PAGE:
8 Running Routes on Oʻahu for Every Runner

Lace up your shoes and hit the pavement—or trail—on your next vacation to Oʻahu.
Photo: Getty Images

Running on vacation may not sound like a vacation. But sometimes it’s the best way to experience a new place—or even a place you’ve been to many times before. You’re able to look around, take in your surroundings, even venture into areas only accessible by a pair of shoes.

Plus, you’re burning the calories you woofed down at the breakfast buffet.

Oʻahu has a number of running routes for every kind of runner, from the casual jogger to the advanced marathoner.

So today, on Global Running Day, we wanted to share some of the island’s diverse pathways, trails and routes. Bookmark these for your next visit.

1. Around Lēʻahi, 4.6 miles

Map: Courtesy of MapMyRun

This 4.6-mile route encircles Honolulu’s most iconic landmark, with stunning views of the island’s southern coastline. Start at Kapiʻolani Park, where there’s lots of metered parking, and head east toward the lookout, where you can watch surfers or, in winter months, see migrating humpback whales. The route is hilly in parts—a 200-foot elevation gain—so you’ll definitely get a workout. (This section is also part of the annual Honolulu Marathon route.) Circle around the crater, down Monsarrat Avenue and back to Kapiʻolani Park. If you want to toughen the workout, add a hike to the top of the crater. It’s $1 per person to walk (or run) into the Diamond Head State Monument to hike to the top of the 760-foot volcanic tuff cone.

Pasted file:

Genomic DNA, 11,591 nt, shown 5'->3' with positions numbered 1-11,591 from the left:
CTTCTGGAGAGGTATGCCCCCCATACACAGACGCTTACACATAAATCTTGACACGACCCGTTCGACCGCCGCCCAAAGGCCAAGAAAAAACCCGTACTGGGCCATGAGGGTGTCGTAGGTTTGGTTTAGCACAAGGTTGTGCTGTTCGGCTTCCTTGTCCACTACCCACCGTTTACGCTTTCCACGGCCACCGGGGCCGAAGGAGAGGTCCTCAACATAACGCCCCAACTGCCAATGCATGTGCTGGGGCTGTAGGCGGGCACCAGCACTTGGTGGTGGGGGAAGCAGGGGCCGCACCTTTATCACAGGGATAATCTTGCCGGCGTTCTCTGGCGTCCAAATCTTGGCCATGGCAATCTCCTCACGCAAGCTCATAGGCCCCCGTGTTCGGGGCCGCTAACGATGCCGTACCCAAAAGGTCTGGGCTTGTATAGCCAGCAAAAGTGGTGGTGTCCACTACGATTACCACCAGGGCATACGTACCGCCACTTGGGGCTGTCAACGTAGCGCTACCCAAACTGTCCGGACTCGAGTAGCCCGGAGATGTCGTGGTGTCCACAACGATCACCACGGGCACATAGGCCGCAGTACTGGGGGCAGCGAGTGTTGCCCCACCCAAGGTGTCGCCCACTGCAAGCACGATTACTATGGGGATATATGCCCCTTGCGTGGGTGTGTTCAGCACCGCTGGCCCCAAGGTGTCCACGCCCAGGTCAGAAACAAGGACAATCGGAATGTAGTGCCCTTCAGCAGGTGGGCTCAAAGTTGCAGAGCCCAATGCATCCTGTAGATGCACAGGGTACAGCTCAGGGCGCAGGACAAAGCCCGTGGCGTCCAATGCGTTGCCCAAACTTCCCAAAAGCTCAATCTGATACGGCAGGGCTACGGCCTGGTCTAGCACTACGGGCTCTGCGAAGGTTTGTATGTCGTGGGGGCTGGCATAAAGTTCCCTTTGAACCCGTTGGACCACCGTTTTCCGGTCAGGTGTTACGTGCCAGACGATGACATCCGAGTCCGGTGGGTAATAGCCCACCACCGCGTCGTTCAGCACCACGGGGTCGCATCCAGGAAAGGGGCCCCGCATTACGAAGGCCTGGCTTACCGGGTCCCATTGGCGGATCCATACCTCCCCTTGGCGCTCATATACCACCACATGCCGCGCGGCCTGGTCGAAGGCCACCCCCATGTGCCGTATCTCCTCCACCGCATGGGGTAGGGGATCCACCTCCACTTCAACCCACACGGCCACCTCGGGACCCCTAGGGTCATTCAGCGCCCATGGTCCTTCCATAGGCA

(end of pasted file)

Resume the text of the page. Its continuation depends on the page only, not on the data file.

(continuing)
2. Ko ʻOlina Lagoons, about 3 miles

Map: Courtesy of MapMyRun

The 642-acre Ko ʻOlina Resort on the leeward coast of Oʻahu, about 17 miles west from Honolulu, sits on 2 miles of coastline that includes four man-made lagoons with sandy beaches and a jogging path the connects them. This down-and-back run can start at either end of the resort, though we like the larger public parking lot on west end, which also happens to have a nice restroom. You’ll run along a flat, paved path past the area’s four hotel and vacation-club resorts. Add a quick swim in one of the lagoons for an extra calorie-burn—and a cool-off, too.